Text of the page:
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January 2, 2013
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Leading Edge 
  • Steve Jobs, Jeff Bezos named world's top CEOs
    The late Steve Jobs was the world's top-performing CEO, closely followed by Amazon's Jeff Bezos, according to an analysis by Insead researchers. Former Samsung CEO Yun Jong-Yong, Vale ex-CEO Roger Agnelli and Gilead Sciences chief John C. Martin round out the top five. "These CEOs have shown the way, and others can learn from them," the researchers write. Harvard Business Review (1/2013) LinkedInFacebookTwitterGoogle+Email this Story
  • What should your New Year's resolutions be?
    It's a good time to try to become a better boss, but where should you start? The Wall Street Journal's panel of experts recommends taking professional development seriously, learning how to influence those around you and getting serious about organizing your to-do list. "If all you do is make lists of the projects you need to finish, odds are good that they will remain unfinished far longer than you'd like," writes Heidi Grant Halvorson. The Wall Street Journal (1/2) LinkedInFacebookTwitterGoogle+Email this Story
Strategic Management 
  • Retailers say "return fraud" costs them billions
    Retailers are getting ready for a rush of post-holiday product returns, with nearly 1 in 20 expected to be fraudulent. Such returns, in which customers return used or stolen items or produce counterfeit receipts -- is estimated to cost retailers $8.9 billion in 2012, with almost 30% of fraud occurring during the holiday season. Bloomberg Businessweek (12/30) LinkedInFacebookTwitterGoogle+Email this Story
Innovation and Creativity 
  • Innovations to remember from 2012
    The past year was a good one for innovations and technological breakthroughs, writes John Blau. Whether it is NASA's Mars rover, the discovery of the Higgs boson, Felix Baumgartner's record-breaking skydive or James Cameron's descent into the Mariana Trench, Blau writes, people will be talking about 2012's technological breakthroughs for years to come. Deutsche Welle (Germany) (12/28) LinkedInFacebookTwitterGoogle+Email this Story
  • How VCs hope to find the next big thing
    Venture capitalists are hoping finding the next generation of world-changing entrepreneurs, writes Michael Gaiss. Some candidates with potential include General Catalyst's University Hacker Olympics and First Round Capital's Dorm Room Fund, in which the money men are reaching out to students and other young visionaries. CNNMoney/Fortune/From The Crowd blog (12/31) LinkedInFacebookTwitterGoogle+Email this Story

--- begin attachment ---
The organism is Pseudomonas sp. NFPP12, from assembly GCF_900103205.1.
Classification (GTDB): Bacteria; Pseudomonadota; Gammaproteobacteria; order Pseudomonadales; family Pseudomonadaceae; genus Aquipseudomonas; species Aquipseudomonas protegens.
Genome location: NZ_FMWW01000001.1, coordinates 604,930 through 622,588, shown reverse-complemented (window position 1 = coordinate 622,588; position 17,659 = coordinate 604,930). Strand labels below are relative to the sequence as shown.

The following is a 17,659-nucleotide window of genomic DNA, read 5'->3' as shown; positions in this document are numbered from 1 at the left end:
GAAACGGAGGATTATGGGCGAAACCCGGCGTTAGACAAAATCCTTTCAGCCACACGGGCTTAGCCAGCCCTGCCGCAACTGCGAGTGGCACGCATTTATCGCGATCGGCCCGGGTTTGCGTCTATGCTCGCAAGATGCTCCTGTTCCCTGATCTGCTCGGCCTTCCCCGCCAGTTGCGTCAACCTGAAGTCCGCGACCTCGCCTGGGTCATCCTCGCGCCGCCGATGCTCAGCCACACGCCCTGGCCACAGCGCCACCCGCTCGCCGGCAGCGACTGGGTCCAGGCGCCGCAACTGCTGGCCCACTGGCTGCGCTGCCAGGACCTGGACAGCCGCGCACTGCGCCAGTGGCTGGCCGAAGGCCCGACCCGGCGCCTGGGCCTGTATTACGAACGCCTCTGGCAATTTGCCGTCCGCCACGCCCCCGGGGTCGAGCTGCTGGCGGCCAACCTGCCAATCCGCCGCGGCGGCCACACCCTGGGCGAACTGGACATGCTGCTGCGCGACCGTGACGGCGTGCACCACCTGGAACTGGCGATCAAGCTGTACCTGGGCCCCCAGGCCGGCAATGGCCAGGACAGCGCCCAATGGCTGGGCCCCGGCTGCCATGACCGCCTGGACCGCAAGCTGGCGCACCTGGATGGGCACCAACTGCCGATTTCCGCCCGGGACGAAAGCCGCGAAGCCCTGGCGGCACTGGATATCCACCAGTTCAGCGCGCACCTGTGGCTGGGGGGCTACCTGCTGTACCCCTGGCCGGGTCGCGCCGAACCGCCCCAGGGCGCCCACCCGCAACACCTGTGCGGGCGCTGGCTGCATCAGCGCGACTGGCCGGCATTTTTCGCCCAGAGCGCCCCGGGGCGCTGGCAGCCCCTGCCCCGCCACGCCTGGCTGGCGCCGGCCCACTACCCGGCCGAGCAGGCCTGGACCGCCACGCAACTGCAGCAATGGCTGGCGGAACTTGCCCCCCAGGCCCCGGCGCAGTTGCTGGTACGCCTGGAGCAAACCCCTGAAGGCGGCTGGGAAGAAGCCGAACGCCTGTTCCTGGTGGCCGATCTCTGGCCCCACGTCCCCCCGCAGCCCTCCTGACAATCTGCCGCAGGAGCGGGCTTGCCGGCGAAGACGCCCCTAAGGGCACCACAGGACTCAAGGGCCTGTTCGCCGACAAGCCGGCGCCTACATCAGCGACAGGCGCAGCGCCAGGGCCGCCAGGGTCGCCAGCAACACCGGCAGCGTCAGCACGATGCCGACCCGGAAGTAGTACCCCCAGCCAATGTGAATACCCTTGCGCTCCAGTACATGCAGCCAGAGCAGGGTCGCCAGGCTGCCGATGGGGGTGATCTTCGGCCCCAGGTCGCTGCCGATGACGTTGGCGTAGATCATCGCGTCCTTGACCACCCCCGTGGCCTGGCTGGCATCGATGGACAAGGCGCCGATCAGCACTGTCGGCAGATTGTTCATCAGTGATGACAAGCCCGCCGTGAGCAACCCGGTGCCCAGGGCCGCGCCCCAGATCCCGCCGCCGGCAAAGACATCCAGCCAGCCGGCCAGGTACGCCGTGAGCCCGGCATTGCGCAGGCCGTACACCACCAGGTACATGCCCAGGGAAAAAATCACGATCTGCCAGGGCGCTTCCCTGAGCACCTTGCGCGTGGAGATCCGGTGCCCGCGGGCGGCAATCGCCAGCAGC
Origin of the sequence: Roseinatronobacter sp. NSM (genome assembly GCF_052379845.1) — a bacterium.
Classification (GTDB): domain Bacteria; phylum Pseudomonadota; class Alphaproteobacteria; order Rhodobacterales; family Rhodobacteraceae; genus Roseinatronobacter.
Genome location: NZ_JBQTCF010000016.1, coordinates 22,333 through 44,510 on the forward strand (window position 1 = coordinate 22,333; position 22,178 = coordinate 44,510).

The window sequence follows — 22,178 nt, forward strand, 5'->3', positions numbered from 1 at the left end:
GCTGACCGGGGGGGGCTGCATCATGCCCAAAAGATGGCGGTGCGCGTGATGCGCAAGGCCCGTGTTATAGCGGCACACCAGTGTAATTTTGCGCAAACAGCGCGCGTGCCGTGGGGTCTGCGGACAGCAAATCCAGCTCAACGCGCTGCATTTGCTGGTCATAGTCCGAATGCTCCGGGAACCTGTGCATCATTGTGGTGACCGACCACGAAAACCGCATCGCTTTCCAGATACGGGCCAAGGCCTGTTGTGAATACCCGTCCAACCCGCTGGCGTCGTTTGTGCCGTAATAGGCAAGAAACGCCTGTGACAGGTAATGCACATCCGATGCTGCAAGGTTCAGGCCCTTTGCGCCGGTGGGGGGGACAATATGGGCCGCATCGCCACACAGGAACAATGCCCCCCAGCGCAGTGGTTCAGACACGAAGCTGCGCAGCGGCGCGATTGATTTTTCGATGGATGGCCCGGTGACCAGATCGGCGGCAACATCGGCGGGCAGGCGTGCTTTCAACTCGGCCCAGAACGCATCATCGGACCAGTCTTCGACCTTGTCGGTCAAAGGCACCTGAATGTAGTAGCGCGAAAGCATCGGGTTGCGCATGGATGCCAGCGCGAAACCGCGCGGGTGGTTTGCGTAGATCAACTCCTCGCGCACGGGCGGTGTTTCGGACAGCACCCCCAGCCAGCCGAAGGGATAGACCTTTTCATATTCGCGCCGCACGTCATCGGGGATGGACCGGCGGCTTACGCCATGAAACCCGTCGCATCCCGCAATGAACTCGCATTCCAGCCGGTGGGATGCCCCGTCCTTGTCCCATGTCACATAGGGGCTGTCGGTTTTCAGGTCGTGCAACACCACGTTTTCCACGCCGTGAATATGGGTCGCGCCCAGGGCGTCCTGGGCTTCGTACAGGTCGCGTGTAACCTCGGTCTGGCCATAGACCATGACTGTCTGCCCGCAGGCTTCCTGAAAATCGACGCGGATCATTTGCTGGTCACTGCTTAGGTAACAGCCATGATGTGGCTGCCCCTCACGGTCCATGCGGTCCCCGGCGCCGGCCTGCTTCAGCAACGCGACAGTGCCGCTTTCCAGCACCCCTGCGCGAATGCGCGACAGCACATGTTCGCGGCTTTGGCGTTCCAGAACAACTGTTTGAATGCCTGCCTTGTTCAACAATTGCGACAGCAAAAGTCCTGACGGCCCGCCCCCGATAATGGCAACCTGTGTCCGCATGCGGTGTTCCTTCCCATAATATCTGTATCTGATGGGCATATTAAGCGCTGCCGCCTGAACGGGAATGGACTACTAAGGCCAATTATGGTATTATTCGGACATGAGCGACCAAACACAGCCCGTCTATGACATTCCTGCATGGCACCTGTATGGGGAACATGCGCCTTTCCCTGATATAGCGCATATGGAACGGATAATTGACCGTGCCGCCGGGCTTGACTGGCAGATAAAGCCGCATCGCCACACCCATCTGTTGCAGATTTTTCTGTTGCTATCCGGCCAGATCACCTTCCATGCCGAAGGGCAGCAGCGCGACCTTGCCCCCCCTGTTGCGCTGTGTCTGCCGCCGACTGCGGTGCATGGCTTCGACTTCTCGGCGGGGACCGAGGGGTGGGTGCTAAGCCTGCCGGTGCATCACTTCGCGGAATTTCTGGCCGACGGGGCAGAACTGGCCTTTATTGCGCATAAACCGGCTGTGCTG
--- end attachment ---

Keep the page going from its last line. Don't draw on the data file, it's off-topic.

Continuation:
SmartPulse 
  • Do you expect your people to come back rested and ready to go after the holidays?
    They'll be about the same as before holiday break  45.15%
    They'll be suffering from post-holiday doldrums and exhaustion  32.78%
    They're going to be hard-charging as soon as they come back  22.07%
  • Get them excited: Many of you have team members who will need a boost when they get back from the holidays. Your task as a leader is to first ensure you're excited about the new year ahead, then to figure out how to get folks out of the dumps quickly so they can start being productive. Try giving them new challenges, new and exciting projects, or setting goals for them that advance their interests and careers. If there's something clearly in it for them, it can help snap them out of that post-holiday fog. -- Mike Figliuolo is managing director of ThoughtLeaders and author of "One Piece of Paper: The Simple Approach to Powerful, Personal Leadership."

    Discuss the results.
  • What is the greatest leadership challenge you face this year?
Helping our business recover and thrive in a challenging economy
Retaining the members of my team and helping them develop further
Building my skills as a leader
Dealing with new regulations, taxes and economic uncertainty
Growing our high-performing business and maintaining performance

The Global Perspective 
  • Where Nokia went wrong
    Nokia has been eclipsed by Apple and Samsung, and it only has itself to blame, industry analysts say. The company foresaw the rise of smartphones but lacked the decisive leadership needed to move beyond lucrative feature phones and implement a future-proof business strategy. "Nokia repeatedly saw the future and adopted a strategy to seize the opportunity but failed to execute," says analyst Ian Fogg. TechCrunch (12/31) LinkedInFacebookTwitterGoogle+Email this Story
Engage. Innovate. Discuss. 
Daily Diversion 
  • How Navy SEALs would have rescued Han Solo
    America's special forces would have been able to quickly resolve many classic Hollywood plots, including Han Solo's capture in "Return of the Jedi" and the zombie shopping-mall siege in "Dawn of the Dead," says Navy SEAL Don Mann. The SEALs' no-nonsense tactics -- zipping down lines dangling from helicopters, shooting everyone, grabbing their target and leaving -- might not have made for great viewing, but they'd have been more effective than the movie characters' bumbling efforts, Mann says. Wired.com/Underwire blog (12/31) LinkedInFacebookTwitterGoogle+Email this Story
 
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SmartQuote 
Success requires more than simply showing up early and staying late."
--Cal Newport, professor of computer science at Georgetown University, as quoted in the Wall Street Journal
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